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AD196 Ancient Roman Silver Coin Emperor Severus Goddess Indulgentia Throne Robed $269.99

For Customers outside of USA

Silver Roman Denarius of Emperor Septimius Severus with a Reverse Theme Depicting the Roman Goddess of Indulgence, “Indulgentia” – 196/7 A.D.


OBVERSE DEPICTION: The head of Septimius Severus, right, laureate crown (laurel wreath).


REVERSE DEPICTION: The Goddess Indulgentia seated in a Curule throne/chair, one arm resting on chair with a scepter or “hasta pura” in the crook of her arm, other arm outstretched in front of her holding a patera.

ATTRIBUTION: City of Rome Mint sometime in 196 or 197A.D.


Diameter: 17 millimeters.

Weight: 2.68 grams.

NOTE: Coin is mounted free of charge into your choice of pendant settings (shown in sterling silver pendant), and includes a sterling silver chain in your choice of 16", 18", or 20" length, (details below or click here). We can reverse coin in mounting if you prefer opposite side showing front.

DETAIL: This is a very handsome and very uncommon silver denarius produced in the city of Rome itself in 196 or 197 A.D. It is in very good condition, only very modest wear from circulation in ancient Rome. It was well struck both front and back on a planchet (blank coin) which was just a little undersized (not at all uncommon), though the coin is of better than average weight for the era. The net result is that on both the obverse side of the coin a few of the Latin characters in the legend are slightly truncated (not missing, merely that a portion of the top of the letters are off the edge of the coin), and on the reverse side of the coin, the Latin characters making up the first half of the legend are severely truncated (in some cases almost entirely chopped off, struck off the edge of the flan.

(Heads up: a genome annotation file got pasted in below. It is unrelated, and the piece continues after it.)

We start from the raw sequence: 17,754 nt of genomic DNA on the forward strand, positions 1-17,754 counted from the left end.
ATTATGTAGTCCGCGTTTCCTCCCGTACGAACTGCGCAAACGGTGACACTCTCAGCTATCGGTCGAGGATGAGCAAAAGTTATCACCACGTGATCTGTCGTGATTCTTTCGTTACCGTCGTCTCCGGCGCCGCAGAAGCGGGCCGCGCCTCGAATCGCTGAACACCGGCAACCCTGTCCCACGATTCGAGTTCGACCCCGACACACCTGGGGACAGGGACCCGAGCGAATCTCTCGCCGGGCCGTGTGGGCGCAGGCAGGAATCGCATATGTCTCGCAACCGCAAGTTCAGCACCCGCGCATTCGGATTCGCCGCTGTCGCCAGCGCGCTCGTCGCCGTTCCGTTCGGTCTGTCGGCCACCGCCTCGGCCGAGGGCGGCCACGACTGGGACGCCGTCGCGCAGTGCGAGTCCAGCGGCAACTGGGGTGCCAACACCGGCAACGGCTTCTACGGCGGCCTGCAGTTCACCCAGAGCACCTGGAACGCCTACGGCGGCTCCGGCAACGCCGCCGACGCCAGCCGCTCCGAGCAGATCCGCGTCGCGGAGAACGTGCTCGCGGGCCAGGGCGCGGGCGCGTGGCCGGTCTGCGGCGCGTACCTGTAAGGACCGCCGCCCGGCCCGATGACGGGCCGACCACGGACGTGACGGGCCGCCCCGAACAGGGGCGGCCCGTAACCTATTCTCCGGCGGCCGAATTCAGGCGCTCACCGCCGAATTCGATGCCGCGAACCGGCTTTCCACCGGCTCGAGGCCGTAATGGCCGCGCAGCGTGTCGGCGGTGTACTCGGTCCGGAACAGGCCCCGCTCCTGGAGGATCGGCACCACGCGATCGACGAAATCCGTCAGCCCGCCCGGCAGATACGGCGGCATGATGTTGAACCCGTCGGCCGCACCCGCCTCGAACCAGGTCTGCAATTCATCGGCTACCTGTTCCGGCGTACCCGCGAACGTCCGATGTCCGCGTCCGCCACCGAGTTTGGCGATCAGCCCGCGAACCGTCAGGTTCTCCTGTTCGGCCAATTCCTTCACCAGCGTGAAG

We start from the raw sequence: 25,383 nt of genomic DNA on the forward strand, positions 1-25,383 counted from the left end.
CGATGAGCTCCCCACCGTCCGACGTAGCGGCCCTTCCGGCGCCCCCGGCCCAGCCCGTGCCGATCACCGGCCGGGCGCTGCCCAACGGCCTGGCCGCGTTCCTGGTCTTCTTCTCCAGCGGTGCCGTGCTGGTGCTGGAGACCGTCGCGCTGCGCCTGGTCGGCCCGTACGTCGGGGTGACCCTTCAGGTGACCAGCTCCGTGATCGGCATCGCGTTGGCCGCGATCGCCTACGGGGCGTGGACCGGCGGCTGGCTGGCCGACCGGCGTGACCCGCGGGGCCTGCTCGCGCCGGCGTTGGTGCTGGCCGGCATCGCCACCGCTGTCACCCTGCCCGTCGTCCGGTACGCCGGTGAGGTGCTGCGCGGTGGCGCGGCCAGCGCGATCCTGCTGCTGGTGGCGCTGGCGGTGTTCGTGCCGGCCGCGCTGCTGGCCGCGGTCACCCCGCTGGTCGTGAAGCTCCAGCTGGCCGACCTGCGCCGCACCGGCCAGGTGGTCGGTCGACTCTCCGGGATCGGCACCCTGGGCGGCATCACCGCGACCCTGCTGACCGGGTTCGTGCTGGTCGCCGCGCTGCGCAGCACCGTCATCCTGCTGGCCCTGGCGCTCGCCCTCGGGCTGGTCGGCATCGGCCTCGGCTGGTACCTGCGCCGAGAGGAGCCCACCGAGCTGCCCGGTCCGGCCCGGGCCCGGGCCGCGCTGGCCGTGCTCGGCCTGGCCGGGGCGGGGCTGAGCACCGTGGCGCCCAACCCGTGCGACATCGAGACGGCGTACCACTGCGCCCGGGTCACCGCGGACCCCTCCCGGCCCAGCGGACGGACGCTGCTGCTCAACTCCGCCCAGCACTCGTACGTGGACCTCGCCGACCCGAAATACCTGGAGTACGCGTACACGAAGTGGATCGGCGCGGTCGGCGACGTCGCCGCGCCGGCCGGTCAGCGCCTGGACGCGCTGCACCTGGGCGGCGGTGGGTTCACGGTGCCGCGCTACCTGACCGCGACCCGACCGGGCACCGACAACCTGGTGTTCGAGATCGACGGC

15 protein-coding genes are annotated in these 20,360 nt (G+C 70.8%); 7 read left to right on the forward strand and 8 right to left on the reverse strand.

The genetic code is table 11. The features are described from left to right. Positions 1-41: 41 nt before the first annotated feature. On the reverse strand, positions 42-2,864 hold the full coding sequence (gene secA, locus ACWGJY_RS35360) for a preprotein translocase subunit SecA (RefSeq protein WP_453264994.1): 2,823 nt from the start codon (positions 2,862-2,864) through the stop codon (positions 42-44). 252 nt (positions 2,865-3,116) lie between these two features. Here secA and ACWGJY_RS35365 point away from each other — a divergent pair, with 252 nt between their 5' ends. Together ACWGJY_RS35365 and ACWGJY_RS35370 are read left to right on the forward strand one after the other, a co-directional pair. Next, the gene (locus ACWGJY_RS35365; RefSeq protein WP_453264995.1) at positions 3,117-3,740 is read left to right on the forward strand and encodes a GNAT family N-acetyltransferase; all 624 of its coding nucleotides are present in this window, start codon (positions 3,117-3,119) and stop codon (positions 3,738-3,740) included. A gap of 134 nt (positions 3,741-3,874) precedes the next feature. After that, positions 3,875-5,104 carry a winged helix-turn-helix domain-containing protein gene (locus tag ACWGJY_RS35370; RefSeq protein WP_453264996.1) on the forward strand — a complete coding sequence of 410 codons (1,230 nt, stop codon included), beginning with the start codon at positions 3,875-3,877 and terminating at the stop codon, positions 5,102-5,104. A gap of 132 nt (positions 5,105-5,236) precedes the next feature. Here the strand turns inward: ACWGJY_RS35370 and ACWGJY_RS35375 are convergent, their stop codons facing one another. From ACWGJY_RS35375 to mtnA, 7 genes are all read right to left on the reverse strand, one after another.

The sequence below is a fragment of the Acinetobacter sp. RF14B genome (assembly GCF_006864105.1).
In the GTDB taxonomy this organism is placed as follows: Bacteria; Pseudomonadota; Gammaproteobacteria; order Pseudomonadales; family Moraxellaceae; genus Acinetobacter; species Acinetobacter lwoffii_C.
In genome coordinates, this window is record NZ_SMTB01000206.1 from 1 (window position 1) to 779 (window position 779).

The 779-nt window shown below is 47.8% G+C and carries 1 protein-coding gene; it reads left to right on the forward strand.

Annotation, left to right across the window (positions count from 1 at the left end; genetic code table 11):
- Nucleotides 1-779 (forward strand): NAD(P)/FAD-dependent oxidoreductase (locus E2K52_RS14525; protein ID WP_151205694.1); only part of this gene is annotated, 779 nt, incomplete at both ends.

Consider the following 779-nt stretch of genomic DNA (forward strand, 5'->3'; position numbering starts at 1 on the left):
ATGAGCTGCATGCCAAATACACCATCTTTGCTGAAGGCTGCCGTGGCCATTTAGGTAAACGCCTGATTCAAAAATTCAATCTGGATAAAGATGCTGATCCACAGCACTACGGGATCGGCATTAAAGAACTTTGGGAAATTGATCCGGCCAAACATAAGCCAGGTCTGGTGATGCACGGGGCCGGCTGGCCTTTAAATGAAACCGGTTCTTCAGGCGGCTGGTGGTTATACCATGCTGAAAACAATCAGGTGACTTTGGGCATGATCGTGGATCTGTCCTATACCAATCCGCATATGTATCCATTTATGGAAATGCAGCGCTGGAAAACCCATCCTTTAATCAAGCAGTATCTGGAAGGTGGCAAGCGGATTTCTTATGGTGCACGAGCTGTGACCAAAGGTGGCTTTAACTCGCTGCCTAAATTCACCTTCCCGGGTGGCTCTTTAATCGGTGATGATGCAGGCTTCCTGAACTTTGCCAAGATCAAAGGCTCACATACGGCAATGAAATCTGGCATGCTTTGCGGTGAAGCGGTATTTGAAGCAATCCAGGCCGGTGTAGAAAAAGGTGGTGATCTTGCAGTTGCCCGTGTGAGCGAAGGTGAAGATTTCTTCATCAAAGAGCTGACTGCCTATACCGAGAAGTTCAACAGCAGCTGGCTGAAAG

Naturally inasmuch as these coins were produced by hand, and it is the rule, not the exception, to find them struck off-center, on irregular, undersized planchets (blanks), and consequentially missing portions of the legends and/or themes (depictions). All of these characteristics are interesting though certainly not unique or uncommon features of the ancient Roman coinage of the era, and absolutely not detrimental. However unlike most coins of the era, the strike which formed this particular specimen was well centered (just on a slightly undersized planchet), so that the entirety of the theme was captured, and this is applicable to both the obverse as well as the reverse. You might notice however that both with respect to the obverse and reverse legends, particularly the reverse, a few of the Latin characters (letters) are just a little indistinct and of low profile.